Camper Trailer Australia - - NEWS - — David Cook

That GPS on the dash­board is shrink­ing your brain and po­ten­tially in­creas­ing your chances of Alzheimer’s and de­men­tia, ac­cord­ing to new re­search.

Re­search at McGill Univer­sity in Mon­treal, Canada has tied the loss of func­tion in the hip­pocam­pus to the on­set of de­men­tia and re­lated dis­eases, and it is the hip­pocam­pus that seems to form the re­la­tional mod­els in our brain’s di­rec­tional ca­pac­ity.

The hip­pocam­pus is a paired sausage-like or­gan in the cen­tre of the brain that forms our spa­tial nav­i­ga­tion and long term mem­ory, amongst other things.

Like much of the brain, it ap­pears that the hip­pocam­pus can ex­pand in size with use. Lon­don cab­bies, charged with learn­ing ‘The Knowl­edge’, or the name and lo­ca­tion of 25,000 streets in a city that has been voted the most dif­fi­cult to nav­i­gate in the world, have a hip­pocam­pus that is much larger than av­er­age.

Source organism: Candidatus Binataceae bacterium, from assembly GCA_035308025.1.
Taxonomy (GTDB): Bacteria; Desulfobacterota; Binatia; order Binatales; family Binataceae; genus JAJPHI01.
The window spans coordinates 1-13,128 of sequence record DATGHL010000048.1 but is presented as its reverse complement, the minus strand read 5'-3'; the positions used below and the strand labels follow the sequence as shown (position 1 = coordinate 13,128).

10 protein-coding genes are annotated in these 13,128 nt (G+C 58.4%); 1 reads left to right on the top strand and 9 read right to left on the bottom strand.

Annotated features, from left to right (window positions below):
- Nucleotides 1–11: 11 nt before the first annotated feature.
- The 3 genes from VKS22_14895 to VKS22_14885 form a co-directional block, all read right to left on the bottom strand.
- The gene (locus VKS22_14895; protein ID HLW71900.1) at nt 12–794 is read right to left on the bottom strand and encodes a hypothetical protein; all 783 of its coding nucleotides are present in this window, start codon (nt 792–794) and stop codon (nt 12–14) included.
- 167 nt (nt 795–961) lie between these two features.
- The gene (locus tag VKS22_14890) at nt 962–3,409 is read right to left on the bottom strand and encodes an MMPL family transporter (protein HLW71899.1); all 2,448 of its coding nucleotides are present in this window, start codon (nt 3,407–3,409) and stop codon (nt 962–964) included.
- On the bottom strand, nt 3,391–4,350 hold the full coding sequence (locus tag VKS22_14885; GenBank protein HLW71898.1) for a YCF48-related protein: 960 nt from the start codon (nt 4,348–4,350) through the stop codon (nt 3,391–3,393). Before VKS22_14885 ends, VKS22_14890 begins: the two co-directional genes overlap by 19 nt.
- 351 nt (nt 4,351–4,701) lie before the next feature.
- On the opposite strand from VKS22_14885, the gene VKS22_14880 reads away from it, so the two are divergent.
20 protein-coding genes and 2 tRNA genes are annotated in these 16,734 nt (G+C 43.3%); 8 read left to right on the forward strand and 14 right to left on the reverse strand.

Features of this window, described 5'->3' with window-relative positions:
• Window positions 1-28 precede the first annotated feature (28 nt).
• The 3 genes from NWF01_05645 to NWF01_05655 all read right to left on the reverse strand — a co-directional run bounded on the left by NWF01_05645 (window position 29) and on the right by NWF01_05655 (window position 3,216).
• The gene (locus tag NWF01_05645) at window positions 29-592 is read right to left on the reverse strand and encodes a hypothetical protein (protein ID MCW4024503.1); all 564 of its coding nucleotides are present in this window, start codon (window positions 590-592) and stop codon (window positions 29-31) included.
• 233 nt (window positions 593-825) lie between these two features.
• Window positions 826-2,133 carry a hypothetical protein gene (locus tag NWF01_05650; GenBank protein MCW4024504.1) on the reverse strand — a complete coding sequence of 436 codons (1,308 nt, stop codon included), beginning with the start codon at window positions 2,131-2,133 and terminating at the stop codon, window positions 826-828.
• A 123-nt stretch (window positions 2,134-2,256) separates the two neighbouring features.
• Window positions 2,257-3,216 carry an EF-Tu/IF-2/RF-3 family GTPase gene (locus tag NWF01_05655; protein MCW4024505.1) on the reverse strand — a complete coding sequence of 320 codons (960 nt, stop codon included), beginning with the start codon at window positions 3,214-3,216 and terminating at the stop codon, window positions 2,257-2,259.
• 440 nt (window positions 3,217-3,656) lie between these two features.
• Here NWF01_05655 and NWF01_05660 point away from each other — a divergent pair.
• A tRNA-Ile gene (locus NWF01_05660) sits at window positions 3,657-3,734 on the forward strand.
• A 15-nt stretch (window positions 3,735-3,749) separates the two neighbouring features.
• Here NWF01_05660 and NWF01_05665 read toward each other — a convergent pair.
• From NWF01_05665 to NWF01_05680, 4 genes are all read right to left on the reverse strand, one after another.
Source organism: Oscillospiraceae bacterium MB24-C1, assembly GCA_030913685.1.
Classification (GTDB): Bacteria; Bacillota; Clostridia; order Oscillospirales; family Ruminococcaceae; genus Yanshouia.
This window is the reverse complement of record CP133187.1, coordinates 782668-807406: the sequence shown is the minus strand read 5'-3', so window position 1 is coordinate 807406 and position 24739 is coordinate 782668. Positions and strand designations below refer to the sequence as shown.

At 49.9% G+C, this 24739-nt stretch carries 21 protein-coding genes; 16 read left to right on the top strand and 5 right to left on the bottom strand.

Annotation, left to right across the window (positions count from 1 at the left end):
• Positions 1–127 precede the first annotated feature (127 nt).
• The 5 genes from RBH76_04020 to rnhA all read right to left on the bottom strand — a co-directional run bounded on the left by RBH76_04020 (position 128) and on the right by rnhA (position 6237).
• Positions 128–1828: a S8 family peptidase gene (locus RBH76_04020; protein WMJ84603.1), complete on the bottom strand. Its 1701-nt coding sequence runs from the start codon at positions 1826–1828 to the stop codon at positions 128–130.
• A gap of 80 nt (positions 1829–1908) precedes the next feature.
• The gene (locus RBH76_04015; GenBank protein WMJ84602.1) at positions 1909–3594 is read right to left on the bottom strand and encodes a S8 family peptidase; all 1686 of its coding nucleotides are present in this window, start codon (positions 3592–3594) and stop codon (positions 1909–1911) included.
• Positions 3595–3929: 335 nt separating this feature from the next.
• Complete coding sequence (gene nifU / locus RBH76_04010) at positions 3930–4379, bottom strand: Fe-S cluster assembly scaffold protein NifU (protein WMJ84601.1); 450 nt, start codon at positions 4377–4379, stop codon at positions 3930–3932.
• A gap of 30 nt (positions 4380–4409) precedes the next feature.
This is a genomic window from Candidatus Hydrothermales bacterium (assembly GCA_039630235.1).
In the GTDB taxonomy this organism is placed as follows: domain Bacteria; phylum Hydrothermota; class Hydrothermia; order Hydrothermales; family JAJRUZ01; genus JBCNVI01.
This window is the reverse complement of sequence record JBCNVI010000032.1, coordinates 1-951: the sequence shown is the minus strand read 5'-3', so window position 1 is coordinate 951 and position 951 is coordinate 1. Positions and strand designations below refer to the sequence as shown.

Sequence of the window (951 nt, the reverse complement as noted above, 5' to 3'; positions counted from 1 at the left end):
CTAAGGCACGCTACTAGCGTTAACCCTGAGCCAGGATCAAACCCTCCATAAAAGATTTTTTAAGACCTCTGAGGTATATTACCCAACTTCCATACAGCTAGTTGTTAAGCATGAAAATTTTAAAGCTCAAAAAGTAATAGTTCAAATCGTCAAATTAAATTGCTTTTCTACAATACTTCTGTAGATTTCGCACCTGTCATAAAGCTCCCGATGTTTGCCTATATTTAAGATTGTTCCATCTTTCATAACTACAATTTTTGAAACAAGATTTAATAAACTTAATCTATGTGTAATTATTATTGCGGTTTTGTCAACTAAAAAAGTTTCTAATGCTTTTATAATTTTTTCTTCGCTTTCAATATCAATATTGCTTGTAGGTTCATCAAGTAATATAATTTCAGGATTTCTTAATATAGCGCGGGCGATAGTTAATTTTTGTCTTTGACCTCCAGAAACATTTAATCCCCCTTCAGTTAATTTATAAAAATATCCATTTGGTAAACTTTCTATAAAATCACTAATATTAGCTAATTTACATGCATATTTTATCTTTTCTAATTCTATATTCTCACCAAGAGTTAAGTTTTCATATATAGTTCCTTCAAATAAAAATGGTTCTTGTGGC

Re­searchers now be­lieve that much more widely than find­ing our way to an ob­scure ad­dress in Townsville or de­ter­min­ing the best route to tonight’s camp­site.

Sim­ply nav­i­gat­ing from the car to that de­sired ad­dress’ front door or get­ting back from our toi­let spot to the camp­site tonight re­quires the use of those very same nav­i­ga­tional skills, How­ever, it’s thought that the GPS is just part of a suite of mod­ern tools which re­duce the de­mand on our brains, with con­se­quent im­pacts on the on­set of de­men­tia.

The les­son, in the­ory as well as prac­tice, is to take a pa­per map with you as well as your GPS on your trav­els.

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